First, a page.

Age Matters for Economic Performance
Web Posted on : Sat, 01 Mar 2014
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Age matters for economic performance. When comparing the growth rates of advanced economies, many commentators often forget that Europe and Japan have a larger percentage of their population above the age of 60. Such aging population has a direct impact on economic performance, fiscal policy and asset allocation. It is also a critical indicator for long-term financial sector developments.
According to a recent UN study, between 2010 and 2050 about 1.25bn people will be added to the global population aged 60+, while the number of people under 25 is projected to hold steady at 3bn. This implies that an increasingly smaller share of the population will be working, the so-called support ratio, while older people will depend on public transfers, their children or their own assets to sustain their old-age consumption.
Declining support ratios are already an acute problem in countries like Germany, Japan and Spain. These countries all experienced a baby boom after World War II. As that generation is now retiring, the support ratio is falling rapidly. According to a 2011 International Monetary Fund (IMF) study, declining support ratios in these countries are expected to depress economic growth by an average 0.7 percentage points (pps) a year over the next four decades.
Declining support ratios will also be a problem in China, albeit somewhat later in time. As part of the one-child policy, China experienced a significant decline in the average fertility rate between 1979 and 2009. As a result, its
Support Ratio and GDP Per Capita, 2010-50
(% and USD)
support ratio has started to decline recently and will become more acute as the population born prior to 1979 starts to retire. The IMF estimates that the overall impact on the Chinese economy will be lower average growth rate by 0.4pps a year between 2012 and 2050. In the United States, where population is aging more slowly, a larger share of the population is made of immigrants from other countries, and life expectancy is lower, the IMF estimates that the impact of declining support ratios on growth will be 0.3pps over the same period.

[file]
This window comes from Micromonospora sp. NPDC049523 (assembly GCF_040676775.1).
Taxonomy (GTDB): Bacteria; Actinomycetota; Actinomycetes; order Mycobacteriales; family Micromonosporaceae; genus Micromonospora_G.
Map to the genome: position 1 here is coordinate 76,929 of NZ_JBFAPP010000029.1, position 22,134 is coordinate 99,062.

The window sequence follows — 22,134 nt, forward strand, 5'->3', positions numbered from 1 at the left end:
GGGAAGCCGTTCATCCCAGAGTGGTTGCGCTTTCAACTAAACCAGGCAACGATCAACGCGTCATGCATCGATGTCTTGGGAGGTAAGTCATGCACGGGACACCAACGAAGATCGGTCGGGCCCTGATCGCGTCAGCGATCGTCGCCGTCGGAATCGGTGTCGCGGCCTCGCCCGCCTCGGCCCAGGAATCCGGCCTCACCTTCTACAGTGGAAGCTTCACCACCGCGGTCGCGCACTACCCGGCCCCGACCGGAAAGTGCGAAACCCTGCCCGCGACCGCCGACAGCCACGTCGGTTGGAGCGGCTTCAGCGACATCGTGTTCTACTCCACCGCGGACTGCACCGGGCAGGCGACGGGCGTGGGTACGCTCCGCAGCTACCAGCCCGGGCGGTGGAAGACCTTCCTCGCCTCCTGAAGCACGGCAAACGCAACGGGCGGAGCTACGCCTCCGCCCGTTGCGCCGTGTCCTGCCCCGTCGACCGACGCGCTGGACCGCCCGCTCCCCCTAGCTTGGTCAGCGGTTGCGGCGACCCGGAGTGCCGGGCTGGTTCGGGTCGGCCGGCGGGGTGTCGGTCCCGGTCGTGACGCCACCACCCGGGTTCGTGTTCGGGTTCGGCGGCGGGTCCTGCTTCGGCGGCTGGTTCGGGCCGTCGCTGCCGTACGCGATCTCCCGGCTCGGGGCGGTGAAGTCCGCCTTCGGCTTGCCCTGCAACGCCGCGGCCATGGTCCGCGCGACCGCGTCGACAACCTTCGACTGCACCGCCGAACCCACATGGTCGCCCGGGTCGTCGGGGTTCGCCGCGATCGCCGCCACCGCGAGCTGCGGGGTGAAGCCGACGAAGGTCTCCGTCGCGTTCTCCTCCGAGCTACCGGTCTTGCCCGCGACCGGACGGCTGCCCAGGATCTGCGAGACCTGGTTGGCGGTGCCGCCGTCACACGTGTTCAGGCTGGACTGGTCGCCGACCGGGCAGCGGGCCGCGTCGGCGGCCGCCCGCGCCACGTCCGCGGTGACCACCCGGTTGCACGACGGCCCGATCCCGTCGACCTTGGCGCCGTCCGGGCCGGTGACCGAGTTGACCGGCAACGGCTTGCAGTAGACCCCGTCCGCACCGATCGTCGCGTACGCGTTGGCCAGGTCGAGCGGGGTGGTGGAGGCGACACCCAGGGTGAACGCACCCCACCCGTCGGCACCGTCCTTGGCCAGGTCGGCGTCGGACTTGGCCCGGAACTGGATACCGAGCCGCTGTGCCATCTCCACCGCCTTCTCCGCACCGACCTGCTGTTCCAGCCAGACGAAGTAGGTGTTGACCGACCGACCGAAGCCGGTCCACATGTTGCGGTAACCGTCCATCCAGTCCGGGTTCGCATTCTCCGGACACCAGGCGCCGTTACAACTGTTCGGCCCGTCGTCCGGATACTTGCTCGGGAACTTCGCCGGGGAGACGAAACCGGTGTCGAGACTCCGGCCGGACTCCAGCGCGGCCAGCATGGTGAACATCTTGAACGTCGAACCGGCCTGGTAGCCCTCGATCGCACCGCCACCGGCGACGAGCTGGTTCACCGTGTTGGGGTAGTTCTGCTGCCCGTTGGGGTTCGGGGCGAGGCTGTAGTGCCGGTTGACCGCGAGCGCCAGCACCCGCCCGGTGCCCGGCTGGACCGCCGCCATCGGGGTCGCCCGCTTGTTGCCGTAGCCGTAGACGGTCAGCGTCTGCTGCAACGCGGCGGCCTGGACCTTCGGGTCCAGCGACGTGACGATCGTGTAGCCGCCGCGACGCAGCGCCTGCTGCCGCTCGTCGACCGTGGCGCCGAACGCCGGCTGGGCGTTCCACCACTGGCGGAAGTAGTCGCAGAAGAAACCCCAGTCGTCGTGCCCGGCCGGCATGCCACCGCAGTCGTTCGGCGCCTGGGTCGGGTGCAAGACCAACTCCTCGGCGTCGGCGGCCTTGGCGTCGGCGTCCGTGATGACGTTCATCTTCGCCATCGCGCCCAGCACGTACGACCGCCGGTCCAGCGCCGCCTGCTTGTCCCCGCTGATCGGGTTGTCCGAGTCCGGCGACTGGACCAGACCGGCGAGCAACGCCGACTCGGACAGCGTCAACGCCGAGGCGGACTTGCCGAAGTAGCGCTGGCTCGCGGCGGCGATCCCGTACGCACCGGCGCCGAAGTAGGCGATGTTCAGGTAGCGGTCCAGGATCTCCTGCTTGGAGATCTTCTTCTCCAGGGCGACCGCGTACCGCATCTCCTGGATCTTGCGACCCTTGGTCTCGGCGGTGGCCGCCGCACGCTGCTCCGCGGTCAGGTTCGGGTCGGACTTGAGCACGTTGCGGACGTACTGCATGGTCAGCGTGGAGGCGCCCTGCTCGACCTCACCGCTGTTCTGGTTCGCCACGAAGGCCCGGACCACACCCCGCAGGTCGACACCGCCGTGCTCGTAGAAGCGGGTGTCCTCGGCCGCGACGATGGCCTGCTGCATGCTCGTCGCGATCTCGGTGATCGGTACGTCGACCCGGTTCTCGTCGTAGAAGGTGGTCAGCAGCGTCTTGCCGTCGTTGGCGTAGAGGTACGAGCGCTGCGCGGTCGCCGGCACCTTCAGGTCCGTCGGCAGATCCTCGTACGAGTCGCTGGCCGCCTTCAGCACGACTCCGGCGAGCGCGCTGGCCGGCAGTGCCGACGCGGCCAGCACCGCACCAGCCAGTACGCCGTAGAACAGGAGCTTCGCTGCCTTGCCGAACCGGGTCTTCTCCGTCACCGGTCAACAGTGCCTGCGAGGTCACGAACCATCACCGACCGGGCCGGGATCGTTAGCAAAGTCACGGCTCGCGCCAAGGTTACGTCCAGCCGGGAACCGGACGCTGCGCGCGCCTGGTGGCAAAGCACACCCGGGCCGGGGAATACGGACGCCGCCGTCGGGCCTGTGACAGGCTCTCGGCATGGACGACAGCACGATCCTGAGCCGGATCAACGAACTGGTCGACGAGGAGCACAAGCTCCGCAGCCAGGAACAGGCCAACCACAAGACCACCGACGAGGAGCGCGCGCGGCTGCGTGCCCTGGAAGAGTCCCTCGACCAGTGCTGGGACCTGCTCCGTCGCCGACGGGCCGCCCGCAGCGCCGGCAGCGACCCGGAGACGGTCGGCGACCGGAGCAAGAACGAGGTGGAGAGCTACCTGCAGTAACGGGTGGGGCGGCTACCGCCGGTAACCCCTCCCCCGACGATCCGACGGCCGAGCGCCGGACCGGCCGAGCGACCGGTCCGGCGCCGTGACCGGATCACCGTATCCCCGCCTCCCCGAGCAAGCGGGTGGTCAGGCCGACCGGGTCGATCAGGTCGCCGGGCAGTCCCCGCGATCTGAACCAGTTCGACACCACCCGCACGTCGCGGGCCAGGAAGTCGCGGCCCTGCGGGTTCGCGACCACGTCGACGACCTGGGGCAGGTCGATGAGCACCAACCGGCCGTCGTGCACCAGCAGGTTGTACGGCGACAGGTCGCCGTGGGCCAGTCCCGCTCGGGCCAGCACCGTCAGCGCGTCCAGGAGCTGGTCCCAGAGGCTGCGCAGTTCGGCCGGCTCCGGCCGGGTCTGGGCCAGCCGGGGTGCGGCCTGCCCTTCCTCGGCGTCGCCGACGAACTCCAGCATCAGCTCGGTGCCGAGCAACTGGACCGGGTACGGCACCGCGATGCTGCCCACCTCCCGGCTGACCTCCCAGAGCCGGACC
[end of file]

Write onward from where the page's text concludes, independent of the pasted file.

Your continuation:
The biggest policy challenge of declining support ratios is how to pay for old-age consumption. In countries with well-developed pension and social safety nets, governments are increasingly seeing a larger proportion of their expenditures devoted to pension benefits for older people. Since 1990, public pension spending has increased by 1.25% of GDP in advanced economies. Without an increase in the retirement age or a reduction in pension benefits, such trends could jeopardize public finances and lead to unsustainable public debt burdens. Taxing the young to pay for the old also has its limits. As in the case of Greece and Italy, excessive taxation leads the young to emigrate, thus further exacerbating the declining support ratio. An alternative is to facilitate immigration, like in the United States, so as to increase the share of the working population.
In countries without social safety nets, it is left to the younger generations to support their parents through family transfers. This, however, also has a similar impact on private finances as public finances to the extent that younger generations have to work harder to support their older parents and may not save sufficiently for themselves. Where tradition requires younger generations to care for the old, the extent to which such family transfers work well depends critically on current economic conditions. The experience in these countries during a recession suggests that the old are the ones that pay the highest economic price when the economy turns sour.
The final way to pay for old-age consumption is for the old to sell their assets. In advanced economies, the largest asset usually accumulated during a lifetime is in the form of real estate. As the support ratio falls, retirees may use the equity accumulated in their house to finance their consumption. This could result in the outright sale of the house or, as in recent years in the United States, a reverse mortgage where the owner of the house receives monthly payments from a bank in exchange for giving up an ever larger equity share in their house. In this context, declining support ratios could be a leading indicator of lower real estate prices.
Population aging has also significant implications for the financial sector. In countries with aging populations, the demand for pension annuities, reverse mortgages, and private medical and disability insurance are likely to rise. In addition, private asset management will grow in importance as public pensions will increasingly become a less reliable form of financing old-age consumption. Overall, the financial sector has a critical role to play to smooth consumption across different age groups, a function that is likely to rise in significance over time.